Today we drove from Quito to our next destination, Mashpi Lodge in the Ecuadorian Cloud Forest. On the way, we stopped at the monument marking the equator. The monument had a view deck and a museum, as well as lots of surrounding shops and food stalls. It commemorates the French scientists who came here in the 1700s to confirm that the shape of the earth is flattened at the poles with a bulgy middle instead being of a perfect sphere. Of course, Mick & I had to have our picture taken straddling the equator, to match the one we have from Kenya last year.
One thing I learned in the museum that I found really interesting is that the ancient indigenous cultures here used to bury their dead curled in the fetal position, in a cauldron. Go out as you came in.
Then we proceeded on, slowly due to holiday weekend traffic, to Mashpi. This lovely, serene eco-resort was build on the site of an old logging camp in what is now over 3000 acres of preserve. As promised, it was indeed cloudy when we arrived. I can’t express how much I love it here. Giant flora, lots of birds, and a modern, luxurious building with caring, attentive employees. After getting settled in our room, we met with one of the outings coordinators to learn more about what’s on offer here, then went for an hour-long walk through the forest. Even though it was just a short outing, we saw and heard so much: toucans calling, a White-whiskered Hermit Hummingbird, small blue fruits on a bush related to coffee plants, a giant snail (bigger than my hand!), an ocelot paw print, a guan (type of turkey), and many very cool leaves with amazing vein patterns.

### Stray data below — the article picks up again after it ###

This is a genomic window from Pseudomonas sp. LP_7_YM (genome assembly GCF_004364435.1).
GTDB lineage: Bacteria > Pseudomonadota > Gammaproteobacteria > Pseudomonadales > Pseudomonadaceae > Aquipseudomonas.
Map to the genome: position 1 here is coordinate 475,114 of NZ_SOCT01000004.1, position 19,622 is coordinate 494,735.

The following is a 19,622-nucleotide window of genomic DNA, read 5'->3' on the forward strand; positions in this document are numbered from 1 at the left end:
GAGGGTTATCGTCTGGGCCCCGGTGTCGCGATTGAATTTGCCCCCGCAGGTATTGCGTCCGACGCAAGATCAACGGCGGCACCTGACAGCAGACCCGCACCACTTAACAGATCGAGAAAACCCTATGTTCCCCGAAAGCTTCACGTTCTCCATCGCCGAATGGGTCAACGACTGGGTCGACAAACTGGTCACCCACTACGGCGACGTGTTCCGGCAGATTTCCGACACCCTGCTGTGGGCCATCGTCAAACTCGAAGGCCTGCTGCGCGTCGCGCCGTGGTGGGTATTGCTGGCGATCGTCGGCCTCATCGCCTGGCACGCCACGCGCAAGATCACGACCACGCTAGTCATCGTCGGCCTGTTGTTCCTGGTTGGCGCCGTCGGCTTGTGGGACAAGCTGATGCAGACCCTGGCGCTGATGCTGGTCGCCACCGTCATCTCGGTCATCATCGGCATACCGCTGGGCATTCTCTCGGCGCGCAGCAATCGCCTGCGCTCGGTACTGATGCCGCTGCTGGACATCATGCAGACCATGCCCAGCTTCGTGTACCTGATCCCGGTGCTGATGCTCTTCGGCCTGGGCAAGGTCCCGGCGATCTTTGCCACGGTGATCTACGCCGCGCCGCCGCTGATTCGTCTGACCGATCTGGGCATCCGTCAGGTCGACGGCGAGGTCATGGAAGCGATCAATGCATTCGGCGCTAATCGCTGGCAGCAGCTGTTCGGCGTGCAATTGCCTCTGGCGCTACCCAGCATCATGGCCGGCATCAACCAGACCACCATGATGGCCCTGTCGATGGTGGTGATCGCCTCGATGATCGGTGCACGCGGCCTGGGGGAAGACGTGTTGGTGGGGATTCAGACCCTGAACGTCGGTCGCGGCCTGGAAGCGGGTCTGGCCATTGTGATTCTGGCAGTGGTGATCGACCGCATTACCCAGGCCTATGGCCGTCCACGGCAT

I’m determined to find a balance between doing all the things here and allowing time to really let it soak in. Making sure to sit and look and listen, to sketch and capture colors, and just BE. In between all those great activities that I can do only while I’m here.